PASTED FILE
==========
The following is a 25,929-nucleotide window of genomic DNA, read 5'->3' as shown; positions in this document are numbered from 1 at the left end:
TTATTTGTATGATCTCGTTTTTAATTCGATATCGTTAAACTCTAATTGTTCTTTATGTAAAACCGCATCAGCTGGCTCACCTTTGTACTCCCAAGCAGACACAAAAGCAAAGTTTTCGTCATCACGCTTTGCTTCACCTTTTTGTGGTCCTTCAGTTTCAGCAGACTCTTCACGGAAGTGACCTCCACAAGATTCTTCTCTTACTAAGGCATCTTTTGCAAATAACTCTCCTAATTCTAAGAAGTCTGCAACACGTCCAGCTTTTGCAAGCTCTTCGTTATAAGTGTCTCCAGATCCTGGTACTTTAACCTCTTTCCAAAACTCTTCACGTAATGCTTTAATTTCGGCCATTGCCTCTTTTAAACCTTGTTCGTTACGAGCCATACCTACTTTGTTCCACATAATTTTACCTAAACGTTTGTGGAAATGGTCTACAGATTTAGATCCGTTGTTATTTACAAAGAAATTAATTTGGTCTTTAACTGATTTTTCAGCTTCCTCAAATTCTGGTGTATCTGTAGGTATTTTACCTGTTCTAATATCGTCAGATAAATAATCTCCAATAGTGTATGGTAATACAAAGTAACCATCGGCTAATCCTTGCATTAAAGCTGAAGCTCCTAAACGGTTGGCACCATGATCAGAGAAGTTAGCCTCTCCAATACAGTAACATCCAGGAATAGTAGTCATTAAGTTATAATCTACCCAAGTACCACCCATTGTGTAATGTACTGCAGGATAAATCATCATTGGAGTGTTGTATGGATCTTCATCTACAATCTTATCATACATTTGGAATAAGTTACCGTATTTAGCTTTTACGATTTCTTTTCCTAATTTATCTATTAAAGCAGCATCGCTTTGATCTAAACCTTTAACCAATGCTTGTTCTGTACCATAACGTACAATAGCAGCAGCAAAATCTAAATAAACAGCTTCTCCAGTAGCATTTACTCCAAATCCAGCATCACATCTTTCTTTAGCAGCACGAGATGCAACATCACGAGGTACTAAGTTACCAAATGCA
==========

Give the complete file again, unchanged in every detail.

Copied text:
The following is a 25,929-nucleotide window of genomic DNA, read 5'->3' as shown; positions in this document are numbered from 1 at the left end:
TTATTTGTATGATCTCGTTTTTAATTCGATATCGTTAAACTCTAATTGTTCTTTATGTAAAACCGCATCAGCTGGCTCACCTTTGTACTCCCAAGCAGACACAAAAGCAAAGTTTTCGTCATCACGCTTTGCTTCACCTTTTTGTGGTCCTTCAGTTTCAGCAGACTCTTCACGGAAGTGACCTCCACAAGATTCTTCTCTTACTAAGGCATCTTTTGCAAATAACTCTCCTAATTCTAAGAAGTCTGCAACACGTCCAGCTTTTGCAAGCTCTTCGTTATAAGTGTCTCCAGATCCTGGTACTTTAACCTCTTTCCAAAACTCTTCACGTAATGCTTTAATTTCGGCCATTGCCTCTTTTAAACCTTGTTCGTTACGAGCCATACCTACTTTGTTCCACATAATTTTACCTAAACGTTTGTGGAAATGGTCTACAGATTTAGATCCGTTGTTATTTACAAAGAAATTAATTTGGTCTTTAACTGATTTTTCAGCTTCCTCAAATTCTGGTGTATCTGTAGGTATTTTACCTGTTCTAATATCGTCAGATAAATAATCTCCAATAGTGTATGGTAATACAAAGTAACCATCGGCTAATCCTTGCATTAAAGCTGAAGCTCCTAAACGGTTGGCACCATGATCAGAGAAGTTAGCCTCTCCAATACAGTAACATCCAGGAATAGTAGTCATTAAGTTATAATCTACCCAAGTACCACCCATTGTGTAATGTACTGCAGGATAAATCATCATTGGAGTGTTGTATGGATCTTCATCTACAATCTTATCATACATTTGGAATAAGTTACCGTATTTAGCTTTTACGATTTCTTTTCCTAATTTATCTATTAAAGCAGCATCGCTTTGATCTAAACCTTTAACCAATGCTTGTTCTGTACCATAACGTACAATAGCAGCAGCAAAATCTAAATAAACAGCTTCTCCAGTAGCATTTACTCCAAATCCAGCATCACATCTTTCTTTAGCAGCACGAGATGCAACATCACGAGGTACTAAGTTACCAAATGCA